Those who say they will vote for Sadiq Khan are now noticeably more likely to say they are “certain” to vote (77%) than those who say they will vote for Shaun Bailey (64%). Respondents who say they will vote for Sadiq Khan are significantly more likely to say they are “certain to vote” now than in March, when just 45% said they were “certain” to vote. On the other hand, self-declared likelihood to vote among those who say they will vote for Shaun Bailey has remained the same.

On the national level, 39% of Londoners approve and 35% disapprove of Boris Johnson’s overall job performance since becoming Prime Minister. These figures—a net +4% approval rate—represent a striking reversal of his net approval rating in January, which was at -9% net approval, and represent a marginal 1% increase since March. In other words, Johnson’s approval rate in London has increased by 13 points since January.

Chancellor Rishi Sunak again enjoys a net +25% approval rate among Londoners, with 44% approving and 19% disapproving of his job performance since becoming Chancellor, on par with his net approval rating in March.

Londoners’ approval of Labour Leader Keir Starmer remains high, but has fallen. At present, 36% approve and 22% disapprove of Starmer’s performance as Labour Leader. While this latest figure constitutes a healthy net +14% approval rate, it is nonetheless a decline when compared to Starmer’s net +17% approval rating in March, net +22% in January, and net +29% in August and September.

As for London Mayor Sadiq Khan, 47% of London voters approve and 26% disapprove of his job performance. These figures represent a net +21% approval rating for the Mayor.

With regard to specific policy areas, Londoners are most dissatisfied with Sadiq Khan’s approach towards housing, where there is just +4% net satisfaction. On policing, an area often criticised by his opponent Shaun Bailey, Sadiq Khan enjoys a +20% satisfaction.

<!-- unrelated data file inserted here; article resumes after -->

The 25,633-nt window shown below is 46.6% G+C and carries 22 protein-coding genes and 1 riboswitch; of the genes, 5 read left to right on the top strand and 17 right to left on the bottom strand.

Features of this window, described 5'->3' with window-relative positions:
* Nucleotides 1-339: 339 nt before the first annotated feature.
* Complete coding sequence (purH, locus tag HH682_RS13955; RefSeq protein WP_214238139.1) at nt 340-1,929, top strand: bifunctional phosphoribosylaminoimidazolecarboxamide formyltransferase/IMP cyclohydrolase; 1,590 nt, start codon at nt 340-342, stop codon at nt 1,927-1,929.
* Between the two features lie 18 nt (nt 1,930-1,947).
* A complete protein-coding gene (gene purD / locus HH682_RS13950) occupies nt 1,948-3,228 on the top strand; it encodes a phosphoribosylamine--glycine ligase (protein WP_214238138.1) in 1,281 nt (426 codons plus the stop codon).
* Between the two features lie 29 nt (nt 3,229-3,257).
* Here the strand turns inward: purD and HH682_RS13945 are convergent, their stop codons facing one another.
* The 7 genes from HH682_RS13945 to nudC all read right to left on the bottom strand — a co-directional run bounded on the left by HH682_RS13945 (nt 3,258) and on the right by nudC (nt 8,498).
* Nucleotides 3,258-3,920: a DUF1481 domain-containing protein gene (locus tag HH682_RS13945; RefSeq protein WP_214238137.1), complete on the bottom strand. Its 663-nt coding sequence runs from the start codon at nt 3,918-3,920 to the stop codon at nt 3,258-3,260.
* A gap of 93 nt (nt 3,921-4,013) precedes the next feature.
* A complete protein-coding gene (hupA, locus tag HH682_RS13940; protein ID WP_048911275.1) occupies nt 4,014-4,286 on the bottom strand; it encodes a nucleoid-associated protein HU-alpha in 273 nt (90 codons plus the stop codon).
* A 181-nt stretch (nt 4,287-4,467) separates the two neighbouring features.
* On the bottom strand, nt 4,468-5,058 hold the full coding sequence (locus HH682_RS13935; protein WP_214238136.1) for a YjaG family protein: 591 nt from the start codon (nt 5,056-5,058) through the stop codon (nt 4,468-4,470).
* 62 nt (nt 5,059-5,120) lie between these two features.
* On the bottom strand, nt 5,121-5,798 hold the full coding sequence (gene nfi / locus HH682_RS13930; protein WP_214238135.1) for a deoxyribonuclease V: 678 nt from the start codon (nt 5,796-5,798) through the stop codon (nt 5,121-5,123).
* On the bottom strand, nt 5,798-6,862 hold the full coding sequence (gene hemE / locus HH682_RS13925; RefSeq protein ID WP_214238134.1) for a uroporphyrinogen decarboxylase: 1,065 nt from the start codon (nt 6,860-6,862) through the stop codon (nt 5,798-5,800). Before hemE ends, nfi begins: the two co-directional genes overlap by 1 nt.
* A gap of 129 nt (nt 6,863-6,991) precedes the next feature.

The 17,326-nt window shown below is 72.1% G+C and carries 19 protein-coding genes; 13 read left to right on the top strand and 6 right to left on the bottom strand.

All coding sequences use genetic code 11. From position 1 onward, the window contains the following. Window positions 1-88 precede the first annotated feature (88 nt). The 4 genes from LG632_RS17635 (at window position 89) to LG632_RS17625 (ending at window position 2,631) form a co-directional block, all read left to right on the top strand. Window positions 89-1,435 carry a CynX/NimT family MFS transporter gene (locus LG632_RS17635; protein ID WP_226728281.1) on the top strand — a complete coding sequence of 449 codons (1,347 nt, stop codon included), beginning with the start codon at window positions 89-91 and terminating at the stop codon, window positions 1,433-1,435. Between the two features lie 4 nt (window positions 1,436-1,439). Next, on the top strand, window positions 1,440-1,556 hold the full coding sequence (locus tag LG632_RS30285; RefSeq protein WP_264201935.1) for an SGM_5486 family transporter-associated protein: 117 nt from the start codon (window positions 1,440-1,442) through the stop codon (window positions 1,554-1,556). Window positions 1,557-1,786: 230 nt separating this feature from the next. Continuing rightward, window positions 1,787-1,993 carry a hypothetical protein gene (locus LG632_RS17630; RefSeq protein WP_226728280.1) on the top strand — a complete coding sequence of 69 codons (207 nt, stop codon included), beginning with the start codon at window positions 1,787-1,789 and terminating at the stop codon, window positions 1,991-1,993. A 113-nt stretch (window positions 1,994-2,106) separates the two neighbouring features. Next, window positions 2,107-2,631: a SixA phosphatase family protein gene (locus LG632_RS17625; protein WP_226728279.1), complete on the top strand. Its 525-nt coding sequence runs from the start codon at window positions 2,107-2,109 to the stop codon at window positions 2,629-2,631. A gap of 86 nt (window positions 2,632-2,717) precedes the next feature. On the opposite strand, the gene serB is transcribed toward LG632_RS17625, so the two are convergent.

Even so, the Labour Party is considerably more trusted in London to ‘build the best housing’ (39% to 21%). With regard to crime, the Conservative do score better, reducing Labour’s lead in that area to single digits.

Despite the current challenges for the Conservatives in London politics, our research indicates that a majority of Londoners are not actually averse to voting Conservative, with 36% saying they would “definitely” be willing to vote Conservative and 34% saying they would “maybe” vote Conservative. Only 30% of London voters say they would “not at all” consider ever voting Conservative in an election, whether for Mayor, Parliament, or their local council.

Overall, despite the recovery staged by the Conservatives at the national level in recent months, Labour continues to be the dominant political party in London, though Sadiq Khan’s lead over Shaun Bailey has decreased slightly. The proportion of Londoners who say they are “certain” to vote in the upcoming election has significantly increased since March, especially among those who say they will vote for Sadiq Khan as their first preference. Sadiq Khan’s approval rating has decreased slightly since March, but with the election just weeks away, he remains poised for re-election.

To find out more information about this research contact our research team. Redfield & Wilton Strategies is a member of the British Polling Council and abides by its rules. Follow us on Twitter